Annabel Karmel’s top tips for getting more protein in your baby’s diet

by Annabel Karmel |
Published on

It’s only natural to feel a little bit apprehensive about weaning your baby onto solids but the main and most simple way of approaching your baby’s first foods is to try and offer them as much variety as possible from the get-go.

This way you will be on the right track to getting lots of different (and essential) nutrients into their diet to help fuel their development.

Another key factor to consider at mealtimes is to remember that your baby has a tiny tummy, which fills up very quickly.

This means that every mouthful or spoonful they have needs to contain the maximum amount of nutrition (with minimum amount of bulk).

Each meal should contain protein, carbohydrates and fat.


You also need to make sure that their diet includes all-important iron, essential fatty acids, zinc, Vitamin D, C, E, iodine and calcium.

If you are starting to wean your baby at six months, it’s important to introduce foods containing critical nutrients, like iron and essential fatty acids fairly quickly.

Did you know that in their first-year babies triple their birth weight? To grow that much, they need a lot of nutrients - more than at any other time in their life.

My advice would be to offer fruit and vegetables for the first two weeks and then start introducing protein-rich foods like red meat and oily fish such as salmon.


The reason for this is because fruit and vegetables alone are not nutrient-dense enough for your growing baby.

Here I want to take the confusion out of one of your baby’s main building blocks - protein - and provide a list of foods that you should be experimenting with your baby in those early stages.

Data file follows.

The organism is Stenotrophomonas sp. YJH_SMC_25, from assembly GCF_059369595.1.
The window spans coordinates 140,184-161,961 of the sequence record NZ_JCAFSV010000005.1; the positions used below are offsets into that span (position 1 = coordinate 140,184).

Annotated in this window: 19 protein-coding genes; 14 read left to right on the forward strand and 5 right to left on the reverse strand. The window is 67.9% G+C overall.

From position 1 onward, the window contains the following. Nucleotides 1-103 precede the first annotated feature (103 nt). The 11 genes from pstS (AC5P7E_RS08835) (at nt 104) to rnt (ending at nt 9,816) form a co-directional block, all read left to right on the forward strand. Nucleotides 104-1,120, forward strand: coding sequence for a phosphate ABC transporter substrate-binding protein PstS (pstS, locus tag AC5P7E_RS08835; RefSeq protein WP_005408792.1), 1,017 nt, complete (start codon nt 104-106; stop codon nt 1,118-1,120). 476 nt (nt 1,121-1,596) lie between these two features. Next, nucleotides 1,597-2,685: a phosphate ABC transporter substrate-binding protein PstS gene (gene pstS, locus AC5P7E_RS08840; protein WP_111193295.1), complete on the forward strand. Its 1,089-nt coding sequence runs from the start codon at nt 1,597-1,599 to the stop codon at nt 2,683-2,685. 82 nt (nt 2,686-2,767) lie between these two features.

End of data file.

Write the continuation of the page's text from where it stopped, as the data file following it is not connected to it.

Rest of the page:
Protein is an essential nutrient for growth and interestingly is most effectively used when your baby has enough energy from carbohydrates and fats, known as non-protein energy.

Carbohydrates will give your baby the fuel they need to grow and develop and will help to make the best use of the protein-based foods they are consuming.

Good sources of protein for babies include;

  • Oily fish (salmon, mackerel, sardines, anchovies) – try my superfood salmon puree –it not only contains sweet potato, tomatoes and spinach but also protein from the Parmesan cheese and salmon. The salmon also provides an essential portion of omega-3s!

  • Poultry (chicken, turkey)

  • Meat (beef, lamb, pork)

  • Eggs (yolks and whites)

  • Pulses like beans, lentils, chickpeas and soya (including tofu)

  • Milk (your baby can have full fat cow’s milk in cooking from the start of weaning once over 6 months)

  • Yoghurt (full fat)

  • Cheese

  • Nuts (ground or nut butters)

Vegetarian and vegan babies need to have a source of protein with every meal.

It’s needed for the growth and creation of enzymes which help to control a whole host of bodily functions.

Beans and pulses such as lentils and chickpeas are a great addition to your baby’s diet as are nut butters or finely ground nuts added to their puree for example.

Soya products such as tofu is also a good option for adding protein to your little one’s mealtimes.

Other vegetarian sources of protein include eggs, cheese, full fat yoghurt and milk (your baby can have full fat cow’s milk in cooking from the start of weaning once over 6 months).

Here are a couple of my favourite protein-based recipes for your growing tot!

Lovely Lentil and Egg Puree


Beef with Kale and Butternut Squash


And don’t forget to check out my cook-along videos for myMini Meatballs and Baby’s First Chicken Curry over on the M&B YouTube channel which is both full of this essential nutrient.

What recipes do you like to make for your little one? Let us know on Facebook or Twitter!

Now read:

Meet M&B's resident weaning advisor Annabel Karmel!

10 weaning superfoods to add to your baby's plate

12 easy baby puree combinations


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